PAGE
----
Over the ten years from Jan 2003 to Dec 2012, an average mix of the low-cost funds I use would have increased by 8.3% annually — an increase of 120% in aggregate. Did your investments more than double in the last decade? If not, we should talk.
What created this return? First, the stock and bond markets did pretty well, despite plenty of ups and downs. Second, I use very diversified mixes, with mutual funds holding thousands of positions, domestic and international, so no one bad investment could have hurt much. Third, the fees are low – a critical element. The less you pay, the more you keep. Fourth, the mix would be re-balanced annually (buying the losers and selling the winners to get back to your original weightings). That’s the opposite of what many investors do.
Anyone can find mutual funds that did well in the past and tell investors they should load up. Unfortunately, there is no evidence that the “actively-managed funds” which did well in one period will do well in the future. But if you use passive, index-like funds — the kind of funds I use — you keep fees low, and you can’t cherry-pick past returns.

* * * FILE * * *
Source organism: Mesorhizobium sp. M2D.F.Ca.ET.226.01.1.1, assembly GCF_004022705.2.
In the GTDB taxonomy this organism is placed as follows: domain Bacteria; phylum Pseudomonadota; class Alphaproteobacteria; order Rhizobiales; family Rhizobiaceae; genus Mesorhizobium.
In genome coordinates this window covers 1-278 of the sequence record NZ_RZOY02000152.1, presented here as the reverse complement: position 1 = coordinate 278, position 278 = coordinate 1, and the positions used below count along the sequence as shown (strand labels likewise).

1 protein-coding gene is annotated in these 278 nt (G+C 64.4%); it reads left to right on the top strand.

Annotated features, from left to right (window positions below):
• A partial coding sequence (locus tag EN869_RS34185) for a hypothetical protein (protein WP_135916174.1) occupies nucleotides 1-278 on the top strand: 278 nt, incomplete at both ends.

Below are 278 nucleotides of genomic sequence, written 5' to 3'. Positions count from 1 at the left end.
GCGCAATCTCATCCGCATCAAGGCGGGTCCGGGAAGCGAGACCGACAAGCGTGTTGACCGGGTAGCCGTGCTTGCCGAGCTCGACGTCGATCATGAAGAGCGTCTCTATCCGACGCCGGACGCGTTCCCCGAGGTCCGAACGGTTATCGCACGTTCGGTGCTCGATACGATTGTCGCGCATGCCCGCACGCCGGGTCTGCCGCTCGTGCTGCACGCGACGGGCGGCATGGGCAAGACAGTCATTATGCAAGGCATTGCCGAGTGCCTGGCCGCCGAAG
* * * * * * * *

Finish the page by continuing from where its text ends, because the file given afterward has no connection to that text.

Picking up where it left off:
A few warnings. First, with any investment, the future may be different than the past. Second, this mix (60% stocks, 30% bonds and 10% alternatives) may not be right for you. Everyone’s risk profile is unique. Third, there were some very tough times in the last decade, and achieving this return would have required not selling when stocks were down. Fourth, these returns exclude my fee. (Adjusted for my max 1% fee, the 10-year increase would have been 100%.) Fifth, these returns are hypothetical — they do not represent any specific individual’s return, and several of the components use indices, when the fund did not exist the full ten years.
There are no guarantees in investing. But I am confident that patient, long-term investing with diversified, low-fee funds is the only way to go.